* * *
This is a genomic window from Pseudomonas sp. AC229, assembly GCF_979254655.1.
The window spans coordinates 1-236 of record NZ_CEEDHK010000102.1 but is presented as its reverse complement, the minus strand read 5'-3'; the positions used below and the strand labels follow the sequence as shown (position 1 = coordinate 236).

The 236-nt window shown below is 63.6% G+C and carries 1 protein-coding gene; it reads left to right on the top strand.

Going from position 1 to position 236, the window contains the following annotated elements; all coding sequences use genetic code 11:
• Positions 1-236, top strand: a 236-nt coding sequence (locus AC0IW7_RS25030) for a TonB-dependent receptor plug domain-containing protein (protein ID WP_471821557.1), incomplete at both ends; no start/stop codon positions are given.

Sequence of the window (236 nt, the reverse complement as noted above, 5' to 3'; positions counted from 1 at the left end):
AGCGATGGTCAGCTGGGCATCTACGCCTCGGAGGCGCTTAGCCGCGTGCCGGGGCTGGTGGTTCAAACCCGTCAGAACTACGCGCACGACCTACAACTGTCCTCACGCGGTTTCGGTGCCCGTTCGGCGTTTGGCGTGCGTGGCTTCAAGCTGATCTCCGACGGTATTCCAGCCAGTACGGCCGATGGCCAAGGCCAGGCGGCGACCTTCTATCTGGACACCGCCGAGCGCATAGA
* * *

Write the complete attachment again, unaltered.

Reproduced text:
This is a genomic window from Pseudomonas sp. AC229, assembly GCF_979254655.1.
The window spans coordinates 1-236 of record NZ_CEEDHK010000102.1 but is presented as its reverse complement, the minus strand read 5'-3'; the positions used below and the strand labels follow the sequence as shown (position 1 = coordinate 236).

The 236-nt window shown below is 63.6% G+C and carries 1 protein-coding gene; it reads left to right on the top strand.

Going from position 1 to position 236, the window contains the following annotated elements; all coding sequences use genetic code 11:
• Positions 1-236, top strand: a 236-nt coding sequence (locus AC0IW7_RS25030) for a TonB-dependent receptor plug domain-containing protein (protein ID WP_471821557.1), incomplete at both ends; no start/stop codon positions are given.

Sequence of the window (236 nt, the reverse complement as noted above, 5' to 3'; positions counted from 1 at the left end):
AGCGATGGTCAGCTGGGCATCTACGCCTCGGAGGCGCTTAGCCGCGTGCCGGGGCTGGTGGTTCAAACCCGTCAGAACTACGCGCACGACCTACAACTGTCCTCACGCGGTTTCGGTGCCCGTTCGGCGTTTGGCGTGCGTGGCTTCAAGCTGATCTCCGACGGTATTCCAGCCAGTACGGCCGATGGCCAAGGCCAGGCGGCGACCTTCTATCTGGACACCGCCGAGCGCATAGA